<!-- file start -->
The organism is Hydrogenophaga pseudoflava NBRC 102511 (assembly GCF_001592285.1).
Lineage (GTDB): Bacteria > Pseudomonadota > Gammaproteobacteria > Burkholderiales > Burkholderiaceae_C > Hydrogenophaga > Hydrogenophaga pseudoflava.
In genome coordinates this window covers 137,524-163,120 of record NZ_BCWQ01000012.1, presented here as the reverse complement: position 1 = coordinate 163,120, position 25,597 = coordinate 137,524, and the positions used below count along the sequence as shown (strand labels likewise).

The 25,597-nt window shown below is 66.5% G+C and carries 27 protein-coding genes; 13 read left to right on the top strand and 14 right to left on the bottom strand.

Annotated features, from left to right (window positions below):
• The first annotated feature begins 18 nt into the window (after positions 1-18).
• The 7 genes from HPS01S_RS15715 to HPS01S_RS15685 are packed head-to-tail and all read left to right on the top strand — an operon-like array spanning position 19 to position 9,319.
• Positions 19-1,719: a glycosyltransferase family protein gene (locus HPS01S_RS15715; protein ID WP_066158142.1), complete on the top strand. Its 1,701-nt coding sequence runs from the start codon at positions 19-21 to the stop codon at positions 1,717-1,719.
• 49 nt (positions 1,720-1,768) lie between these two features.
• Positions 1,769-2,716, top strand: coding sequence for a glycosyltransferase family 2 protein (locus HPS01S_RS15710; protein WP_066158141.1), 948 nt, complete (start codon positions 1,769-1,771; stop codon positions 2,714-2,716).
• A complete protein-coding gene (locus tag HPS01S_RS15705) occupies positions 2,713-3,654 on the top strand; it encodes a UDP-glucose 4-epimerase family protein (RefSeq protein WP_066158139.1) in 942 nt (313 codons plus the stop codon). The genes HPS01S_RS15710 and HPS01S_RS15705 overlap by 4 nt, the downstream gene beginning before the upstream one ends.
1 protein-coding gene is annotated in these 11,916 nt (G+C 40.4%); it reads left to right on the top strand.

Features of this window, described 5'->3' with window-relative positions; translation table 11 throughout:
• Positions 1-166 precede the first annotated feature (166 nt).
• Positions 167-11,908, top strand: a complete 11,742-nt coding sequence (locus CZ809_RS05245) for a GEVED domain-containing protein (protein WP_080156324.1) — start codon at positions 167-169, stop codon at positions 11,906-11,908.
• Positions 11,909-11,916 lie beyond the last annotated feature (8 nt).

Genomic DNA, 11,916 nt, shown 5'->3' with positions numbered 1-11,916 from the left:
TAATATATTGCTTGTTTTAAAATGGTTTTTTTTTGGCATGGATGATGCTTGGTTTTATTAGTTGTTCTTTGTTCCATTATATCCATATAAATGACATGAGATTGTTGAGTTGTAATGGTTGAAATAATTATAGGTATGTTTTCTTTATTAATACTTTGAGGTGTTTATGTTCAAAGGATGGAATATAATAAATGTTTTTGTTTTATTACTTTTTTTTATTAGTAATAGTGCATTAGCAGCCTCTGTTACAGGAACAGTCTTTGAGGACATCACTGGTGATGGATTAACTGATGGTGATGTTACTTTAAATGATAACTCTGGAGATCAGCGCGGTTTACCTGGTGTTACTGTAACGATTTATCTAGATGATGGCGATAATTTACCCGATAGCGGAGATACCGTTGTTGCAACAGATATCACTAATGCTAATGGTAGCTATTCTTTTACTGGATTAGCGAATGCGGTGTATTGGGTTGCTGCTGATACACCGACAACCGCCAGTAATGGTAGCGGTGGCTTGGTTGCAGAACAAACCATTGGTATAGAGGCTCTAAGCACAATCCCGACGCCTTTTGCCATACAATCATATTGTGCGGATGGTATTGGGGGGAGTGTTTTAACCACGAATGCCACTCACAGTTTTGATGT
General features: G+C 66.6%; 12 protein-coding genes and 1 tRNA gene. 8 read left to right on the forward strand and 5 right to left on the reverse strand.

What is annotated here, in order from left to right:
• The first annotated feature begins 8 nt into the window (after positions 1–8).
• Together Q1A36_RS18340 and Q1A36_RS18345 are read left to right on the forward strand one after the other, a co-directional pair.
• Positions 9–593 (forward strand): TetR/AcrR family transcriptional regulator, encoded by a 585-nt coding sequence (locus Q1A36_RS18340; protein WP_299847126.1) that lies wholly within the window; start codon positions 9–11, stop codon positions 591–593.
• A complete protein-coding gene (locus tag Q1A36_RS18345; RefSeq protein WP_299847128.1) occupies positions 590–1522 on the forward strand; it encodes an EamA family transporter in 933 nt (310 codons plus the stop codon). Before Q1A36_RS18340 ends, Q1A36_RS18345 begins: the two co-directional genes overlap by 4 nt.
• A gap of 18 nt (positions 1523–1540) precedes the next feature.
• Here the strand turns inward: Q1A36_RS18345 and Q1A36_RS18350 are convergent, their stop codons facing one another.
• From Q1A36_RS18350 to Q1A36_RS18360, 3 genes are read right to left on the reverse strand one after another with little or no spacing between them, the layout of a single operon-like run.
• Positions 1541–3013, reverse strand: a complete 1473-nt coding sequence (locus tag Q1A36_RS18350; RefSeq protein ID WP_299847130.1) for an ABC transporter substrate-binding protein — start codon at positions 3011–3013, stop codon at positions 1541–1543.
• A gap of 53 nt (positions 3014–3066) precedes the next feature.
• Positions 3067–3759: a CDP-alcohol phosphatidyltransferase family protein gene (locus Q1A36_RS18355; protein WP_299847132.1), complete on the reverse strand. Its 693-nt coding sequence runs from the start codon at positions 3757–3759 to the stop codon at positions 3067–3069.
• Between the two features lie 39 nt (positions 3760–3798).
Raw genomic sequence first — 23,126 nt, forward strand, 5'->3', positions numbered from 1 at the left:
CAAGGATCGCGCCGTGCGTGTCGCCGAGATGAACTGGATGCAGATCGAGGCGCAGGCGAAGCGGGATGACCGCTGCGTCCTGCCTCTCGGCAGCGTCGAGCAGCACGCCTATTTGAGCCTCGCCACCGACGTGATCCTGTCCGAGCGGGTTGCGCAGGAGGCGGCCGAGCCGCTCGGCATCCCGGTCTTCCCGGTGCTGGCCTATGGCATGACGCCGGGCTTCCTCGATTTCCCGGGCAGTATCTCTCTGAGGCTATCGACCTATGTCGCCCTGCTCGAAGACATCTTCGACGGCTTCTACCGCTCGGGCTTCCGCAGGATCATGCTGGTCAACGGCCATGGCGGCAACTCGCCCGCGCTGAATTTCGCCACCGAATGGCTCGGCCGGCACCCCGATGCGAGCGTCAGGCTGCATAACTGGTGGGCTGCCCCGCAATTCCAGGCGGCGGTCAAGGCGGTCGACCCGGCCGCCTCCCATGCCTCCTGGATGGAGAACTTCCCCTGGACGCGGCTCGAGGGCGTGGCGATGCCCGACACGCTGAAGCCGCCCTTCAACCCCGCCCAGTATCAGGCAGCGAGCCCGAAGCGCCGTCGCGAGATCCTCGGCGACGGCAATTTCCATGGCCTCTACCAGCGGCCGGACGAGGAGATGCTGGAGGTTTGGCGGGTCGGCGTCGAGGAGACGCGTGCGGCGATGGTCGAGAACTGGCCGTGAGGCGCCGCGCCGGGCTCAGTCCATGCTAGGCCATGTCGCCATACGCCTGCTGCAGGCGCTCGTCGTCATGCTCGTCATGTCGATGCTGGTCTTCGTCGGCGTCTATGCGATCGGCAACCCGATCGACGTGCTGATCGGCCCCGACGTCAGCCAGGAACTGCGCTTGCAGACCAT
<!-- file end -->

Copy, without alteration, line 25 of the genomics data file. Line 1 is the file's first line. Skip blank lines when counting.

• A gap of 18 nt (positions 1523–1540) precedes the next feature.